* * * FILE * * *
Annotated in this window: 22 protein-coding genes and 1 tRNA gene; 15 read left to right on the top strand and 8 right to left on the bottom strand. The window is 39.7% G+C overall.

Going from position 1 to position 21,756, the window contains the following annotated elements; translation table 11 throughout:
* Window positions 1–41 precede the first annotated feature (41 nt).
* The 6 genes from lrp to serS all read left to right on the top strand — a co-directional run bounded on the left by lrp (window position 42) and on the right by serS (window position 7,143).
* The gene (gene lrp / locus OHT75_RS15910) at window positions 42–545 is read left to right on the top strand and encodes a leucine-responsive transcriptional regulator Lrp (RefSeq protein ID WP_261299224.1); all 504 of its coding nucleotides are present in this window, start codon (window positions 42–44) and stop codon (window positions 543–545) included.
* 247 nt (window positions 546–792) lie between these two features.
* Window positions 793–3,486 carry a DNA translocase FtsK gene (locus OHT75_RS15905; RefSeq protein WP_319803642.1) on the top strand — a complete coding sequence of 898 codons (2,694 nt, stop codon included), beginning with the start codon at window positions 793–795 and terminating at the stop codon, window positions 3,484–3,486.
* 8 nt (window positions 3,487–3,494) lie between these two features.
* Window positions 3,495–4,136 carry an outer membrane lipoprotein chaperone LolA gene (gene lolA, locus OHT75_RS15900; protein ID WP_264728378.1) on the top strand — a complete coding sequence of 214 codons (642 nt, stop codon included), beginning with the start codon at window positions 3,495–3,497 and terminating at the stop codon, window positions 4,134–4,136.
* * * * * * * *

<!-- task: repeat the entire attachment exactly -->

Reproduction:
Annotated in this window: 22 protein-coding genes and 1 tRNA gene; 15 read left to right on the top strand and 8 right to left on the bottom strand. The window is 39.7% G+C overall.

Going from position 1 to position 21,756, the window contains the following annotated elements; translation table 11 throughout:
* Window positions 1–41 precede the first annotated feature (41 nt).
* The 6 genes from lrp to serS all read left to right on the top strand — a co-directional run bounded on the left by lrp (window position 42) and on the right by serS (window position 7,143).
* The gene (gene lrp / locus OHT75_RS15910) at window positions 42–545 is read left to right on the top strand and encodes a leucine-responsive transcriptional regulator Lrp (RefSeq protein ID WP_261299224.1); all 504 of its coding nucleotides are present in this window, start codon (window positions 42–44) and stop codon (window positions 543–545) included.
* 247 nt (window positions 546–792) lie between these two features.
* Window positions 793–3,486 carry a DNA translocase FtsK gene (locus OHT75_RS15905; RefSeq protein WP_319803642.1) on the top strand — a complete coding sequence of 898 codons (2,694 nt, stop codon included), beginning with the start codon at window positions 793–795 and terminating at the stop codon, window positions 3,484–3,486.
* 8 nt (window positions 3,487–3,494) lie between these two features.
* Window positions 3,495–4,136 carry an outer membrane lipoprotein chaperone LolA gene (gene lolA, locus OHT75_RS15900; protein ID WP_264728378.1) on the top strand — a complete coding sequence of 214 codons (642 nt, stop codon included), beginning with the start codon at window positions 3,495–3,497 and terminating at the stop codon, window positions 4,134–4,136.